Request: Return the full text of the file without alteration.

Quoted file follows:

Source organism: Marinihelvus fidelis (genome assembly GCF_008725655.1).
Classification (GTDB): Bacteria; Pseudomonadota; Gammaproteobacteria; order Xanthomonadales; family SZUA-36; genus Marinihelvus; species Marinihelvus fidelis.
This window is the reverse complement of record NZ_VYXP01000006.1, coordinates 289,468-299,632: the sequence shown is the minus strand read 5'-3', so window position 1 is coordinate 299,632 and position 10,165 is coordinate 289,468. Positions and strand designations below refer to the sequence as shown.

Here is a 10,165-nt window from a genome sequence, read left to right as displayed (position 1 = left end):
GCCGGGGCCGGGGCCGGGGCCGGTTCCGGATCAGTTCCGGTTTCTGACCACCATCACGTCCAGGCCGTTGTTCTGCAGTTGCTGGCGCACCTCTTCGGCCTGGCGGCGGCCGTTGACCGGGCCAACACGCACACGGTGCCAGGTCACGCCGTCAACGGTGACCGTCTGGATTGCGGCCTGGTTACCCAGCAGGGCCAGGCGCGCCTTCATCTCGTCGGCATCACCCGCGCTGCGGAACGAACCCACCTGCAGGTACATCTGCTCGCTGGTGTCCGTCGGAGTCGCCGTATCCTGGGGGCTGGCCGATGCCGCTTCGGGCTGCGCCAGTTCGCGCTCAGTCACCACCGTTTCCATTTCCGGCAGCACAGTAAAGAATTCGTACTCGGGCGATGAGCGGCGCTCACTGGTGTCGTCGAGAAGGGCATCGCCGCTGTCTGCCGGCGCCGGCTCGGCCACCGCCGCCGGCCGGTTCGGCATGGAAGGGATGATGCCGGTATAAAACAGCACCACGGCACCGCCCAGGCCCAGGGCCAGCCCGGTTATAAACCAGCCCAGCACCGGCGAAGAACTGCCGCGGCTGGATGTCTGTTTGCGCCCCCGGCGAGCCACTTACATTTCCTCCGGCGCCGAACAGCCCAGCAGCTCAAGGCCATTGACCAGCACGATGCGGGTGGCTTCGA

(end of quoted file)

Source organism: Marinihelvus fidelis (genome assembly GCF_008725655.1).
Classification (GTDB): Bacteria; Pseudomonadota; Gammaproteobacteria; order Xanthomonadales; family SZUA-36; genus Marinihelvus; species Marinihelvus fidelis.
This window is the reverse complement of record NZ_VYXP01000006.1, coordinates 289,468-299,632: the sequence shown is the minus strand read 5'-3', so window position 1 is coordinate 299,632 and position 10,165 is coordinate 289,468. Positions and strand designations below refer to the sequence as shown.

Here is a 10,165-nt window from a genome sequence, read left to right as displayed (position 1 = left end):
GCCGGGGCCGGGGCCGGGGCCGGTTCCGGATCAGTTCCGGTTTCTGACCACCATCACGTCCAGGCCGTTGTTCTGCAGTTGCTGGCGCACCTCTTCGGCCTGGCGGCGGCCGTTGACCGGGCCAACACGCACACGGTGCCAGGTCACGCCGTCAACGGTGACCGTCTGGATTGCGGCCTGGTTACCCAGCAGGGCCAGGCGCGCCTTCATCTCGTCGGCATCACCCGCGCTGCGGAACGAACCCACCTGCAGGTACATCTGCTCGCTGGTGTCCGTCGGAGTCGCCGTATCCTGGGGGCTGGCCGATGCCGCTTCGGGCTGCGCCAGTTCGCGCTCAGTCACCACCGTTTCCATTTCCGGCAGCACAGTAAAGAATTCGTACTCGGGCGATGAGCGGCGCTCACTGGTGTCGTCGAGAAGGGCATCGCCGCTGTCTGCCGGCGCCGGCTCGGCCACCGCCGCCGGCCGGTTCGGCATGGAAGGGATGATGCCGGTATAAAACAGCACCACGGCACCGCCCAGGCCCAGGGCCAGCCCGGTTATAAACCAGCCCAGCACCGGCGAAGAACTGCCGCGGCTGGATGTCTGTTTGCGCCCCCGGCGAGCCACTTACATTTCCTCCGGCGCCGAACAGCCCAGCAGCTCAAGGCCATTGACCAGCACGATGCGGGTGGCTTCGA